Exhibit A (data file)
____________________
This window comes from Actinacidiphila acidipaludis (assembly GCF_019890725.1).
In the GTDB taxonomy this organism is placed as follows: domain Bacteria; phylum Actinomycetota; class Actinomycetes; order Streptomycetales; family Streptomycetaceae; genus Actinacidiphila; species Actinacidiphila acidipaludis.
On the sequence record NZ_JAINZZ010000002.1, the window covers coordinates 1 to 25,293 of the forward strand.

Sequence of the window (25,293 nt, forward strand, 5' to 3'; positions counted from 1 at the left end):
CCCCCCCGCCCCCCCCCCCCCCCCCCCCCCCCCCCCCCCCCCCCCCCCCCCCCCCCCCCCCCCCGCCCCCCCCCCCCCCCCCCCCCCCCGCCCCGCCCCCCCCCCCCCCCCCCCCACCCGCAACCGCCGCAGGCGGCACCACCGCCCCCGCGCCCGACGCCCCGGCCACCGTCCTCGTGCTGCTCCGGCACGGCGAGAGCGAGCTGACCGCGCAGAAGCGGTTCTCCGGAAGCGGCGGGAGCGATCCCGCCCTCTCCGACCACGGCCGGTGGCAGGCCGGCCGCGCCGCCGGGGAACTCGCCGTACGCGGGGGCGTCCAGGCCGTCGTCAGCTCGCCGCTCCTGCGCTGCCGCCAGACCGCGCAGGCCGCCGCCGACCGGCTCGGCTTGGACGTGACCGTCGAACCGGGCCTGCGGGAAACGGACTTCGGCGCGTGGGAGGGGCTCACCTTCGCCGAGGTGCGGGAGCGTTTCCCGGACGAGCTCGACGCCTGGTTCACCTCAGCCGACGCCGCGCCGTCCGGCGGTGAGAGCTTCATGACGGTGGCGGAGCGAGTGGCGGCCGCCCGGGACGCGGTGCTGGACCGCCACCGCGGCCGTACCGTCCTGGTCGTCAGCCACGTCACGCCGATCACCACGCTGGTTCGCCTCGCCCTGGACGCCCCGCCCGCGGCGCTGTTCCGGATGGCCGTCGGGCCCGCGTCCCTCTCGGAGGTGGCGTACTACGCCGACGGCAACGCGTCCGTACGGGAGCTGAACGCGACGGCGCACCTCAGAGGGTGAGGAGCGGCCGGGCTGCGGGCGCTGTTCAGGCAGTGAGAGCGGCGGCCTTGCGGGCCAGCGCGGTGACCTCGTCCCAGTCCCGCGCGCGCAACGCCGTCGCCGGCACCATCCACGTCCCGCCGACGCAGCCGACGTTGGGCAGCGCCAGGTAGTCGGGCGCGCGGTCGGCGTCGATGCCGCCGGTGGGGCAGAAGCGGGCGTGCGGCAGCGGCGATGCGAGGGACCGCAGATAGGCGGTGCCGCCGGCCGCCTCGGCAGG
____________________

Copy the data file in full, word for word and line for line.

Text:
This window comes from Actinacidiphila acidipaludis (assembly GCF_019890725.1).
In the GTDB taxonomy this organism is placed as follows: domain Bacteria; phylum Actinomycetota; class Actinomycetes; order Streptomycetales; family Streptomycetaceae; genus Actinacidiphila; species Actinacidiphila acidipaludis.
On the sequence record NZ_JAINZZ010000002.1, the window covers coordinates 1 to 25,293 of the forward strand.

Sequence of the window (25,293 nt, forward strand, 5' to 3'; positions counted from 1 at the left end):
CCCCCCCGCCCCCCCCCCCCCCCCCCCCCCCCCCCCCCCCCCCCCCCCCCCCCCCCCCCCCCCCGCCCCCCCCCCCCCCCCCCCCCCCCGCCCCGCCCCCCCCCCCCCCCCCCCCACCCGCAACCGCCGCAGGCGGCACCACCGCCCCCGCGCCCGACGCCCCGGCCACCGTCCTCGTGCTGCTCCGGCACGGCGAGAGCGAGCTGACCGCGCAGAAGCGGTTCTCCGGAAGCGGCGGGAGCGATCCCGCCCTCTCCGACCACGGCCGGTGGCAGGCCGGCCGCGCCGCCGGGGAACTCGCCGTACGCGGGGGCGTCCAGGCCGTCGTCAGCTCGCCGCTCCTGCGCTGCCGCCAGACCGCGCAGGCCGCCGCCGACCGGCTCGGCTTGGACGTGACCGTCGAACCGGGCCTGCGGGAAACGGACTTCGGCGCGTGGGAGGGGCTCACCTTCGCCGAGGTGCGGGAGCGTTTCCCGGACGAGCTCGACGCCTGGTTCACCTCAGCCGACGCCGCGCCGTCCGGCGGTGAGAGCTTCATGACGGTGGCGGAGCGAGTGGCGGCCGCCCGGGACGCGGTGCTGGACCGCCACCGCGGCCGTACCGTCCTGGTCGTCAGCCACGTCACGCCGATCACCACGCTGGTTCGCCTCGCCCTGGACGCCCCGCCCGCGGCGCTGTTCCGGATGGCCGTCGGGCCCGCGTCCCTCTCGGAGGTGGCGTACTACGCCGACGGCAACGCGTCCGTACGGGAGCTGAACGCGACGGCGCACCTCAGAGGGTGAGGAGCGGCCGGGCTGCGGGCGCTGTTCAGGCAGTGAGAGCGGCGGCCTTGCGGGCCAGCGCGGTGACCTCGTCCCAGTCCCGCGCGCGCAACGCCGTCGCCGGCACCATCCACGTCCCGCCGACGCAGCCGACGTTGGGCAGCGCCAGGTAGTCGGGCGCGCGGTCGGCGTCGATGCCGCCGGTGGGGCAGAAGCGGGCGTGCGGCAGCGGCGATGCGAGGGACCGCAGATAGGCGGTGCCGCCGGCCGCCTCGGCAGG